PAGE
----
It was early 1985 and I was living in Washington , DC , while working for the District of Columbia. I was politically involved, in fact, I had run for a local elected position and won (Advisory Neighborhood Commissioner). I imagined I would run for City Council at some later point. I was young, ambitious, and planned to make a difference in the world in which I lived.
At the same time, I had some health matters going on, not severe, but just enough for me to feel something was wrong. I later came to identify swollen lymph nodes as one of those matters. I had a check up with my health plan and nothing was found. A worker with my health plan pulled me aside and suggested that I get tested at this place, Whitman Walker Clinic. I was never sure why they suggested that I get tested or why they suggested that, I do it somewhere else. I feel that God intervened in my life at that time, as He has a variety of other times.
Whitman Walker Clinic was right around the corner from where I lived and it served predominately Gay White men. I remember thinking, what would my predominately-Black neighbors think of me, if they saw me going into this place. I knew it would not be good. I put off going there as long as I could, but those damn lymph nodes kept bothering me. When I got up the courage to go there, I actually walked around the block several times before I went in and got tested.
When I got my test results, it was as if time held still for a while or the television screen just went blank, I do not remember anything they said to me. All I knew, at that point, was that people where dying very rapidly. My initial reaction was very much based in fear and denial. I had been using drugs at the time and started using them more. I thought that I was going to die, so I might as well get high, and boy did I. I stayed in that mode for way too many years. If I knew what I know now, my initial reaction may have been much different. I was probably at more risk of dying from my addiction than I ever was of HIV. However, as I came to understand more about addiction and HIV my behaviors gradually changed. Today, I view addiction and HIV as a very interrelated, two-headed monster that wants to kill me and I try to do the things that I can to keep them in remission. Thankfully, today, most people know that using drugs speeds up the progression of HIV to AIDS.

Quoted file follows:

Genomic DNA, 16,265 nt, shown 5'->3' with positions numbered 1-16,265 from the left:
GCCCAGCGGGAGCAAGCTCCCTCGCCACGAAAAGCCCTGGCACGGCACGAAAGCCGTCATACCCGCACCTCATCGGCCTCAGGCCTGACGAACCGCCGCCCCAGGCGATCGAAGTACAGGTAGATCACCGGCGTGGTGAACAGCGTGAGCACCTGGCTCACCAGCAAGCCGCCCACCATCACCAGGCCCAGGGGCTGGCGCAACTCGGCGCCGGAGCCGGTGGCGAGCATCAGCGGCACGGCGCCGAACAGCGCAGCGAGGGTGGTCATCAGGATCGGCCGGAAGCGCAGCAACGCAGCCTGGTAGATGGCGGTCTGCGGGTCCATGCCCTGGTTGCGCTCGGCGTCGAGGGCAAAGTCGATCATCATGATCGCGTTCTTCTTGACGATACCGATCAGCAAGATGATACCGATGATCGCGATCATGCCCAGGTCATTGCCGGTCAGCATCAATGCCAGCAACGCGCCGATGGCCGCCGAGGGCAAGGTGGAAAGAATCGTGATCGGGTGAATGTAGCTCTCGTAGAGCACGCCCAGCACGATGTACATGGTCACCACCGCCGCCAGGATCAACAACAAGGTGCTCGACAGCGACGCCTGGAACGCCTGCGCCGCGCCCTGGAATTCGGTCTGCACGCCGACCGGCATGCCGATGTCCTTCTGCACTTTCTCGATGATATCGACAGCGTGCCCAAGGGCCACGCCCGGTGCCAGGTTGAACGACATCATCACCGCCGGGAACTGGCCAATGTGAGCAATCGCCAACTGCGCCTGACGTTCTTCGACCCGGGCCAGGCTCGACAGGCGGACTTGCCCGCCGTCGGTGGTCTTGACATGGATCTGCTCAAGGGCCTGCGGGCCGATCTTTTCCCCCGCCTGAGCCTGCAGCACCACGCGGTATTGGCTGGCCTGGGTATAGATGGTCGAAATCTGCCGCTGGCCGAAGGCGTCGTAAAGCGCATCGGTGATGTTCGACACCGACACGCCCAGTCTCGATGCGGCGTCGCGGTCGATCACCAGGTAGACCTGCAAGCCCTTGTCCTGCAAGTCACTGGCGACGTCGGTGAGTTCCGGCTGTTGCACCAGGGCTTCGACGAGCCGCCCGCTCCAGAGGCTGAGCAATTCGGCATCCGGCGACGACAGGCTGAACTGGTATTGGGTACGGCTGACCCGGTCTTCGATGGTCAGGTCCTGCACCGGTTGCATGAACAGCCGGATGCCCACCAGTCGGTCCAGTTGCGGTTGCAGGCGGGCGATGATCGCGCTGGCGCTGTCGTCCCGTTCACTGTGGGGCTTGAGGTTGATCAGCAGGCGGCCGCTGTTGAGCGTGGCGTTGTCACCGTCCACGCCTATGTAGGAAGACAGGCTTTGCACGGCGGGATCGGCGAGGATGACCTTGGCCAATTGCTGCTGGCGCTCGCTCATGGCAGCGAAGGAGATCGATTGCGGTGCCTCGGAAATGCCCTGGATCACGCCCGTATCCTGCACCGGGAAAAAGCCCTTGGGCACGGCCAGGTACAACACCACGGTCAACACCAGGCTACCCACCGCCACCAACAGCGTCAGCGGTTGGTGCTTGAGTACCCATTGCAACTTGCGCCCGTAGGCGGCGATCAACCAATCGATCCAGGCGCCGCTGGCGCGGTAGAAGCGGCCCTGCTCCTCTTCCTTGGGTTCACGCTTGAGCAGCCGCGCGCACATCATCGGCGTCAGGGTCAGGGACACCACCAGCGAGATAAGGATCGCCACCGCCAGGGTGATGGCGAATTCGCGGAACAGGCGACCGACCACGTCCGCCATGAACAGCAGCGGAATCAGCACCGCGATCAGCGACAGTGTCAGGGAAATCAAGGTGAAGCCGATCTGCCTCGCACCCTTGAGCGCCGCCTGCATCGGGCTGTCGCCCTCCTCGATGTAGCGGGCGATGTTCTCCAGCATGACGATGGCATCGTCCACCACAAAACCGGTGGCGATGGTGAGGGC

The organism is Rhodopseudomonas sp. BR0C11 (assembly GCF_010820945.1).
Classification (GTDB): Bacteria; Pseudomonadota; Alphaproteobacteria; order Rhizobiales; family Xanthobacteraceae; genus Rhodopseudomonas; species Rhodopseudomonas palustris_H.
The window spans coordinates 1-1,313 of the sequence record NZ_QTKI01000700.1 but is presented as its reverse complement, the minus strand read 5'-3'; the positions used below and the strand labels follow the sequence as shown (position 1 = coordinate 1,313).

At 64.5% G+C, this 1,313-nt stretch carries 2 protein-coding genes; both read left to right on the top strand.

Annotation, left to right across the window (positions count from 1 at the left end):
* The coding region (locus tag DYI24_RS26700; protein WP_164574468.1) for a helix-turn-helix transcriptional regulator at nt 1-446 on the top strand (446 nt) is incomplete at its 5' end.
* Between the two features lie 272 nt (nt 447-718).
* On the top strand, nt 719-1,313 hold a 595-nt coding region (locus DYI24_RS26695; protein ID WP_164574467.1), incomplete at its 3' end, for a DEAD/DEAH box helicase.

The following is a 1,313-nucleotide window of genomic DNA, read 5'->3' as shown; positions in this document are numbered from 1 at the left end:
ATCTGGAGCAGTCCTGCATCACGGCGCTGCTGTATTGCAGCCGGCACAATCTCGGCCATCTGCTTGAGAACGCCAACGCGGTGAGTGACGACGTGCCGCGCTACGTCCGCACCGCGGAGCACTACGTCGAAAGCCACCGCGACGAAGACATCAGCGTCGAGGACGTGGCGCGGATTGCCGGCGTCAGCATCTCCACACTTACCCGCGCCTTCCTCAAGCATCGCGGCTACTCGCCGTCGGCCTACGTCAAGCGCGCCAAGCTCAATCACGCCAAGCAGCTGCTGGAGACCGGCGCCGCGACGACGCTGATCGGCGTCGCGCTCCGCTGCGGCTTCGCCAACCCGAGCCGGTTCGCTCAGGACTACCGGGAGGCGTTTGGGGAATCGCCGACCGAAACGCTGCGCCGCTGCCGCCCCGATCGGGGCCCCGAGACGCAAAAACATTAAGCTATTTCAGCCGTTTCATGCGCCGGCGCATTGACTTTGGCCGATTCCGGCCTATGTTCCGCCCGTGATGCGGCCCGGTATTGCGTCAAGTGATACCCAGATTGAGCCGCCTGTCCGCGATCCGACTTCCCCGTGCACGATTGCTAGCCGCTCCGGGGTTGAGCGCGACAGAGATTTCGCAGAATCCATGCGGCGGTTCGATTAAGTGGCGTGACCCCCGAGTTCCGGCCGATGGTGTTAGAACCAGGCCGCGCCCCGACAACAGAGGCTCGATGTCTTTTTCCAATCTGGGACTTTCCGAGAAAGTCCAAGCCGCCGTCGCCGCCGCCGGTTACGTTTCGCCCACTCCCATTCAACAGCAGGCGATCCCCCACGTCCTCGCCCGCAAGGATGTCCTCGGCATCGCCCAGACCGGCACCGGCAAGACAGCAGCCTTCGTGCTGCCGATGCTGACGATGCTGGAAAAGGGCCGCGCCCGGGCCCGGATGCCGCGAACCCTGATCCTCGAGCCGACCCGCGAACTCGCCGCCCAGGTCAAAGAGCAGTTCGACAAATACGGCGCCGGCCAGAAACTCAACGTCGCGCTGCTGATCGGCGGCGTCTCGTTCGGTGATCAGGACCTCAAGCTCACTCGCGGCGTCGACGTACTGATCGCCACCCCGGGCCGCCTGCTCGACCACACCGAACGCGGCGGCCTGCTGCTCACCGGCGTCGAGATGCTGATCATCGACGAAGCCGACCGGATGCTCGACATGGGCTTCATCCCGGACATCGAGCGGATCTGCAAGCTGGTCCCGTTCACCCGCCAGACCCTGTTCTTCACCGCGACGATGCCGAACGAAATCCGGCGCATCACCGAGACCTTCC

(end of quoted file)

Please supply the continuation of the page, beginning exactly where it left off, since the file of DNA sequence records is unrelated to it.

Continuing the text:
Initially after I tested, I did not change any behaviors. Subsequently my partner got pregnant. Not knowing much about the disease, our understandings began to change and we realized that our unborn child could be at risk. I remember praying persistently that my child be born healthy. While I really did not understand all the issues about the disease, I did know that God is good. My daughter Gabrielle was born without HIV in November 4th (Election Day) 1986. She is one of the many miracles in my life. She is 21 years old now.
I am thankful that we know so much more about HIV these days. Fortunately, people do not have to go through the hell I went through when I found out I was positive. However, it is evident by the number of newly diagnosed cases, that people are still not doing the things they need to do to protect themselves. Please, protect yourself…
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